In the summer of 2000, in the midst of one of the most intense droughts in the Southwest in decades, I was radicalized by fire. During an 11-day backpack across the Gila Wilderness, my companion and I came across one of the rarest events in the cow-burnt landscapes of the West -- a gentle fire, dancing slowly through an old-growth ponderosa pine forest.
McKenna Park, the area where the fire burned
quietly for more than two months, had been off-limits to domestic
livestock for nearly half a century. As a result, native grasses
blanket this parkland, while beavers dam mile after mile of trout
streams bordered with dense thickets of cottonwood and willow.
That experience was just one in a long line of
ecological epiphanies I've had since moving to New Mexico in 1994.
They've led me to a simple conclusion: Cattle grazing on much of
the Western landscape makes no ecological sense, and has little
Beaver and fire are two
critical ecological agents that will continue to be marginalized by
the rancher-centric worldview promoted in "Ranching West of the
100th Meridian," a new book edited by Richard Knight, Ed Marston
and Wendell Gilgert. The book is a collection of essays that
celebrate ranching and the rural culture that has grown up around
it in the last 140 years.
At the center of its
worldview is the belief that ranching, with slight ecological
modifications, can save the West from the onslaught of development.
Knight and his collaborators promote the false dichotomy that
Westerners must choose between either cows or condos; between
flood-irrigated alfalfa pastures or another Wal-Mart. For the same
reason that I disagree with President Bush for framing the post
9/11 geopolitical world as either good or evil, I reject the notion
that we can only have cows or condos.
ranching in an arid landscape is not economically vibrant enough to
prevent sprawl. Ranchers regularly lose money. This financial
reality is only acceptable because of direct and indirect taxpayer
subsidies on the order of $500 million per year. Ranchers have been
selling out to developers for a century or more, not because of
pesky environmentalists, but because ranching, as a business,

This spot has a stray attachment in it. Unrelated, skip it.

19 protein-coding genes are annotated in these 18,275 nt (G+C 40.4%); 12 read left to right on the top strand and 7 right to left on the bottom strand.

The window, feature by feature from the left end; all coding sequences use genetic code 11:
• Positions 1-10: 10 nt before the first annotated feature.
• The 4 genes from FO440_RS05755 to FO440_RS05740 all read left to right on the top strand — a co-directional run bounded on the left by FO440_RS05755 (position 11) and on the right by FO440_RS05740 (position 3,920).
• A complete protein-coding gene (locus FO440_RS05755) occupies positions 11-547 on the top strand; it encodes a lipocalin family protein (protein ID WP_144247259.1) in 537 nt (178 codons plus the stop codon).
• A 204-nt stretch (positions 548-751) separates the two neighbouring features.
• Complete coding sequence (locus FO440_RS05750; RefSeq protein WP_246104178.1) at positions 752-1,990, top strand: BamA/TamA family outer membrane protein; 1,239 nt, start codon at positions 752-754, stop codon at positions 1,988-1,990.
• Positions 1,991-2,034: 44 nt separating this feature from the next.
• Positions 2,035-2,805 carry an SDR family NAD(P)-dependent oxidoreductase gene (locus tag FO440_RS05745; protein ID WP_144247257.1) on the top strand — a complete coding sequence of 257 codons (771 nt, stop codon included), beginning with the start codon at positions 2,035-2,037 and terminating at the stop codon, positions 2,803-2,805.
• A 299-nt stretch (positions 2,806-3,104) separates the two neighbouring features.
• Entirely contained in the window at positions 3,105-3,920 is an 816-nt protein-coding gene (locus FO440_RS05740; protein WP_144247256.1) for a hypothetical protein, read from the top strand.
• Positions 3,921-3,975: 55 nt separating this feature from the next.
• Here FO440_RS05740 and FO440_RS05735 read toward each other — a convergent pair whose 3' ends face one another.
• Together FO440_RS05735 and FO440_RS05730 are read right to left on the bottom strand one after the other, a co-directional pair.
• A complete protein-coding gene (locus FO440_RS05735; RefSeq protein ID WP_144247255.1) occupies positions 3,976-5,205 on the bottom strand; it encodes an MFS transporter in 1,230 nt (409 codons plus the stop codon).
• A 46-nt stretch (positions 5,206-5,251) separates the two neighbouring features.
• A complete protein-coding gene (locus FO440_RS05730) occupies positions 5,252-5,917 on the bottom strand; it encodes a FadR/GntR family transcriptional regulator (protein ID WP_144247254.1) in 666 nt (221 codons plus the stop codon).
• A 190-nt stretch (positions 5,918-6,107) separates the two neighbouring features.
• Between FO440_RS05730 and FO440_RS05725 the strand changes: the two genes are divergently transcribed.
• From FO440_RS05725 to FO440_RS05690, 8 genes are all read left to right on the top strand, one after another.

stinks. And it's not getting any better.
Westerners are serious about preventing sprawl from destroying
private lands that are important wildlife corridors or biological
hotspots -- and we should be -- then we can't hide behind the
cowboy myth. We must place much greater priority on conservation
easements, land-use planning and private land acquisition.
As it is now, we're getting the worst of both
worlds -- ecologically damaging cattle grazing and largely
uncontrolled sprawl. Our public lands are held hostage by ranchers
who angrily oppose wolf reintroduction, persecute prairie dogs and
continue to allow their livestock to destroy streams, even after
they've sold their private lands to become the latest 'Elk Meadows'
Second, defenders of ranchers
routinely fail to consider the true ecological impacts of livestock
grazing in the West. As they narrowly frame it, the ecological
debate about ranching is little more than a conflict over how to
manage grass. Contrary to a report they cite, there is reams of
evidence from the non-agriculturally oriented scientific community
implicating livestock production in the endangerment of hundreds of
imperiled desert, grassland, aquatic and even forest species.
Ranching supporters also ignore the role that
cattle grazing -- by removing grasses that fuel low-intensity fires
-- has played in disrupting natural fire regimes across the West's
drier forests. Likewise, they fail to openly admit that the sole
reason wolves are embattled refugees on the Western landscape, and
that federal agents kill almost 90,000 coyotes per year, is to make
the West's open spaces safer for sheep and cattle.
And what of the near-complete extermination and
continuing war against prairie dogs and beavers, keystone species
whose loss has resulted in the near collapse of Western stream and
grassland ecosystems? Or the hundreds of Western creeks dammed and
diverted for the purpose of flood-irrigating alfalfa to sustain
cattle in the winter or to fill stockponds on land where cattle
could not otherwise exist?
The society we seek
is one that doesn't persecute the West's wildlife, glorify guns,
arrogantly presume a right to divert an entire creek's flow, or
turn desert grasslands into scrub. This culture rejects the
consumerism and sprawl that is sterilizing our precious Western
heritage. The culture waiting to flourish as ranching wanes is one
that embraces the West's wild heart, its droughts, fires, wolves
and all of the extremes of this stark and beautiful land that we